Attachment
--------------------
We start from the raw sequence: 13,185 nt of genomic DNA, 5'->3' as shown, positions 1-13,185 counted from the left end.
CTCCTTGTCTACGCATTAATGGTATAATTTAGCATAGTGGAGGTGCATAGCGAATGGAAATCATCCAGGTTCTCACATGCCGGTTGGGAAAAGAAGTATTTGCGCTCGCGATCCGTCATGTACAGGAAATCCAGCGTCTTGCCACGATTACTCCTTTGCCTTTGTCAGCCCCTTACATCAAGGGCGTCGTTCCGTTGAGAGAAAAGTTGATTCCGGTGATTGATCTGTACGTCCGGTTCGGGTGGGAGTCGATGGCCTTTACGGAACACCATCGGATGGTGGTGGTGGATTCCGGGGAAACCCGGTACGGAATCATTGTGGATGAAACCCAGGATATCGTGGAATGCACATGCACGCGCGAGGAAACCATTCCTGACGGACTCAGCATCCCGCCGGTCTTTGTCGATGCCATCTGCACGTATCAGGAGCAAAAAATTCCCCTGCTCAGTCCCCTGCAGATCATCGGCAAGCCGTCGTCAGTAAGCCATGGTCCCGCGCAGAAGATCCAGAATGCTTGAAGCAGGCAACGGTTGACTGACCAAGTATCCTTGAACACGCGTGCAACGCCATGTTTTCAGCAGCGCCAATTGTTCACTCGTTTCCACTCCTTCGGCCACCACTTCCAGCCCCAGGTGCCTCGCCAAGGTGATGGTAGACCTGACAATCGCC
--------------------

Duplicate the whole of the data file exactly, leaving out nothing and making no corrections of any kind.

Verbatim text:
We start from the raw sequence: 13,185 nt of genomic DNA, 5'->3' as shown, positions 1-13,185 counted from the left end.
CTCCTTGTCTACGCATTAATGGTATAATTTAGCATAGTGGAGGTGCATAGCGAATGGAAATCATCCAGGTTCTCACATGCCGGTTGGGAAAAGAAGTATTTGCGCTCGCGATCCGTCATGTACAGGAAATCCAGCGTCTTGCCACGATTACTCCTTTGCCTTTGTCAGCCCCTTACATCAAGGGCGTCGTTCCGTTGAGAGAAAAGTTGATTCCGGTGATTGATCTGTACGTCCGGTTCGGGTGGGAGTCGATGGCCTTTACGGAACACCATCGGATGGTGGTGGTGGATTCCGGGGAAACCCGGTACGGAATCATTGTGGATGAAACCCAGGATATCGTGGAATGCACATGCACGCGCGAGGAAACCATTCCTGACGGACTCAGCATCCCGCCGGTCTTTGTCGATGCCATCTGCACGTATCAGGAGCAAAAAATTCCCCTGCTCAGTCCCCTGCAGATCATCGGCAAGCCGTCGTCAGTAAGCCATGGTCCCGCGCAGAAGATCCAGAATGCTTGAAGCAGGCAACGGTTGACTGACCAAGTATCCTTGAACACGCGTGCAACGCCATGTTTTCAGCAGCGCCAATTGTTCACTCGTTTCCACTCCTTCGGCCACCACTTCCAGCCCCAGGTGCCTCGCCAAGGTGATGGTAGACCTGACAATCGCC